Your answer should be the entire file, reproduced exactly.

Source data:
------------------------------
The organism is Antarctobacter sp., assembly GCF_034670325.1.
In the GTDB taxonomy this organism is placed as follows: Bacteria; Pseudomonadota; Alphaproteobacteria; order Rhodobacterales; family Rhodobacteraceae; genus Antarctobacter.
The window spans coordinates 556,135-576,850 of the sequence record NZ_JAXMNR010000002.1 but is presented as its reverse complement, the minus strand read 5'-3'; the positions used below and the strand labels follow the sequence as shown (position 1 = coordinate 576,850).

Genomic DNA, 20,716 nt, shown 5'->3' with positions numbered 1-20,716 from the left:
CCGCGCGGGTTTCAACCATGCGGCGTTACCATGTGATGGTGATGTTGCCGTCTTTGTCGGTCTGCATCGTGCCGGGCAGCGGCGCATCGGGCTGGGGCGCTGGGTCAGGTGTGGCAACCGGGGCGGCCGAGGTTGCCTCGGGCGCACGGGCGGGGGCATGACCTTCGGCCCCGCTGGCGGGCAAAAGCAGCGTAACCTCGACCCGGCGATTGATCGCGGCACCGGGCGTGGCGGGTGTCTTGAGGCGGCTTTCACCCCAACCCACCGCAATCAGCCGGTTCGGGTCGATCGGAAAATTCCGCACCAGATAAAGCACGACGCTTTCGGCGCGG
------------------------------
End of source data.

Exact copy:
The organism is Antarctobacter sp., assembly GCF_034670325.1.
In the GTDB taxonomy this organism is placed as follows: Bacteria; Pseudomonadota; Alphaproteobacteria; order Rhodobacterales; family Rhodobacteraceae; genus Antarctobacter.
The window spans coordinates 556,135-576,850 of the sequence record NZ_JAXMNR010000002.1 but is presented as its reverse complement, the minus strand read 5'-3'; the positions used below and the strand labels follow the sequence as shown (position 1 = coordinate 576,850).

Genomic DNA, 20,716 nt, shown 5'->3' with positions numbered 1-20,716 from the left:
CCGCGCGGGTTTCAACCATGCGGCGTTACCATGTGATGGTGATGTTGCCGTCTTTGTCGGTCTGCATCGTGCCGGGCAGCGGCGCATCGGGCTGGGGCGCTGGGTCAGGTGTGGCAACCGGGGCGGCCGAGGTTGCCTCGGGCGCACGGGCGGGGGCATGACCTTCGGCCCCGCTGGCGGGCAAAAGCAGCGTAACCTCGACCCGGCGATTGATCGCGGCACCGGGCGTGGCGGGTGTCTTGAGGCGGCTTTCACCCCAACCCACCGCAATCAGCCGGTTCGGGTCGATCGGAAAATTCCGCACCAGATAAAGCACGACGCTTTCGGCGCGG